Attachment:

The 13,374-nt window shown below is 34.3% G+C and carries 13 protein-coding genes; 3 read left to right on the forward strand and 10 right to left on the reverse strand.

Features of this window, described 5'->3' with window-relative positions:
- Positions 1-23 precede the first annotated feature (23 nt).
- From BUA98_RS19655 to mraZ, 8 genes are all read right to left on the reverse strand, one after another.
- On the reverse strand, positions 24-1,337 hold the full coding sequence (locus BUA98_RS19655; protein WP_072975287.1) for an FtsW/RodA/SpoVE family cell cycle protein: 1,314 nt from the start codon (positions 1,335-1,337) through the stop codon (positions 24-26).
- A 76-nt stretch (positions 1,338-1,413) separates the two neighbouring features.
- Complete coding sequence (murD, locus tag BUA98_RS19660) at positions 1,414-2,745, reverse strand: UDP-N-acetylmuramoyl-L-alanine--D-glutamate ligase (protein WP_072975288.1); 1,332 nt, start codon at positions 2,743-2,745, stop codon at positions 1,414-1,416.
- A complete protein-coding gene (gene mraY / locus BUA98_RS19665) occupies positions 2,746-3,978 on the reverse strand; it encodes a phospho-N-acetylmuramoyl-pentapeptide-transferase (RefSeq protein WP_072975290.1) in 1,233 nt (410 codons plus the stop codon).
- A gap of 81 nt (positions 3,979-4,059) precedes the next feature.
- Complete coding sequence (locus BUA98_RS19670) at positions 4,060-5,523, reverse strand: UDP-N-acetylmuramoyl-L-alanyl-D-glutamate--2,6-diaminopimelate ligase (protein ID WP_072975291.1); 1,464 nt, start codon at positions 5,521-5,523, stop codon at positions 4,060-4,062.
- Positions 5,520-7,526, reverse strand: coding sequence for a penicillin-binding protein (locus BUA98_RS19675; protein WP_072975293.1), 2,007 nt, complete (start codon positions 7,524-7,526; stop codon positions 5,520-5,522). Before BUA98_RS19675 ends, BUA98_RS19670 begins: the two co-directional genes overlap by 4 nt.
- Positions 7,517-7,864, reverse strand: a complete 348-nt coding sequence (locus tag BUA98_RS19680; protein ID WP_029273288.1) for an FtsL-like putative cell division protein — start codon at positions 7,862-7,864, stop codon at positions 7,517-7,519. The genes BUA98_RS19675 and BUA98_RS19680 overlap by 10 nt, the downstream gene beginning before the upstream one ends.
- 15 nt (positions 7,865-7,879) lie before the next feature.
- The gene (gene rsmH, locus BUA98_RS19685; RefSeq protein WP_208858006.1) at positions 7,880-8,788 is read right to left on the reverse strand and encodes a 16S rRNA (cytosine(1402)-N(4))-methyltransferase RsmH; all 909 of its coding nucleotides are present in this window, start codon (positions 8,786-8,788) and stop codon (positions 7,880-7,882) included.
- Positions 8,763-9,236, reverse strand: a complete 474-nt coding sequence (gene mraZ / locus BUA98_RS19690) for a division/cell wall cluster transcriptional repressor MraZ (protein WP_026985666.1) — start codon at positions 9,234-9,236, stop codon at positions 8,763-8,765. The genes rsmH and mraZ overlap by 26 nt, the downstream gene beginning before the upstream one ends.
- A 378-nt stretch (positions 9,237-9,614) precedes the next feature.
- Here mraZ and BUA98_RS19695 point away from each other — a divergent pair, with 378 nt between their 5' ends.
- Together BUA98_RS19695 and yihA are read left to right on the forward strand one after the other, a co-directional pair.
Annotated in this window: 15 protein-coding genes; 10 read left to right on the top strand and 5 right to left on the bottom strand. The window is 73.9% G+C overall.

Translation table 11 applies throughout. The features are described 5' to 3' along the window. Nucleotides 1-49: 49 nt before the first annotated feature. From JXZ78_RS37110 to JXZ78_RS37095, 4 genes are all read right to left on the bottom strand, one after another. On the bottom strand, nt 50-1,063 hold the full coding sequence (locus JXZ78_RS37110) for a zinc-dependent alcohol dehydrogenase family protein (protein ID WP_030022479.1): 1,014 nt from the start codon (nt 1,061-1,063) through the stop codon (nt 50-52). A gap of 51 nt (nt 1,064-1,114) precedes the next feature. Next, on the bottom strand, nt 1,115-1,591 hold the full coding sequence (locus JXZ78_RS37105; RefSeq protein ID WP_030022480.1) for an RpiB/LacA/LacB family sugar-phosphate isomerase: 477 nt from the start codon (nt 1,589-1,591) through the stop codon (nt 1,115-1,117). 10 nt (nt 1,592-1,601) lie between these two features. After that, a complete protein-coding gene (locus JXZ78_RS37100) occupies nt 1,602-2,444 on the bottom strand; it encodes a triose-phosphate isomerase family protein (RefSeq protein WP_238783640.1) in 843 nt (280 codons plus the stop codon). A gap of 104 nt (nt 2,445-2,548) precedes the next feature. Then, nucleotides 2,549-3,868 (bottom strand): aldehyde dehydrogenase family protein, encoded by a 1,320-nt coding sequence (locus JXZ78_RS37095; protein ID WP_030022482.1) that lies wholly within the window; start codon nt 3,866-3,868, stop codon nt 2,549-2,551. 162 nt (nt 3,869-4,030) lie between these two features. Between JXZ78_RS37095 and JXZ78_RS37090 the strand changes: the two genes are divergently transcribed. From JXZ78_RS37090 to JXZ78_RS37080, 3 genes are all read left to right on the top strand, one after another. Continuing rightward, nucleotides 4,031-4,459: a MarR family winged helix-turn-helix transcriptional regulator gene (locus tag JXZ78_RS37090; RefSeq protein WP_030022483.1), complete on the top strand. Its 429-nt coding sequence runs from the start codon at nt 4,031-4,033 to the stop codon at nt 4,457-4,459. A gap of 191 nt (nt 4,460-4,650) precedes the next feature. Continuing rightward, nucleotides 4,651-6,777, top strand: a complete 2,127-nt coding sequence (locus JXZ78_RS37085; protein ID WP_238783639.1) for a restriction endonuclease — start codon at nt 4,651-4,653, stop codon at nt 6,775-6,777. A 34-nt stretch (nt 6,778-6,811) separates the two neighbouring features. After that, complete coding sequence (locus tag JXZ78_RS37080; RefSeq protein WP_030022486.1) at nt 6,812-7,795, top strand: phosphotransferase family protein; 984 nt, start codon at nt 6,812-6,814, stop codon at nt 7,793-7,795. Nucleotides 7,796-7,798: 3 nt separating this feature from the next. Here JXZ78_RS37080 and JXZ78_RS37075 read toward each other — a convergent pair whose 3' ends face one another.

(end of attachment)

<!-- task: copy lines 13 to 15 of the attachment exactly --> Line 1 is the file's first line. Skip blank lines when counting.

- 15 nt (positions 7,865-7,879) lie before the next feature.
- The gene (gene rsmH, locus BUA98_RS19685; RefSeq protein WP_208858006.1) at positions 7,880-8,788 is read right to left on the reverse strand and encodes a 16S rRNA (cytosine(1402)-N(4))-methyltransferase RsmH; all 909 of its coding nucleotides are present in this window, start codon (positions 8,786-8,788) and stop codon (positions 7,880-7,882) included.
- Positions 8,763-9,236, reverse strand: a complete 474-nt coding sequence (gene mraZ / locus BUA98_RS19690) for a division/cell wall cluster transcriptional repressor MraZ (protein WP_026985666.1) — start codon at positions 9,234-9,236, stop codon at positions 8,763-8,765. The genes rsmH and mraZ overlap by 26 nt, the downstream gene beginning before the upstream one ends.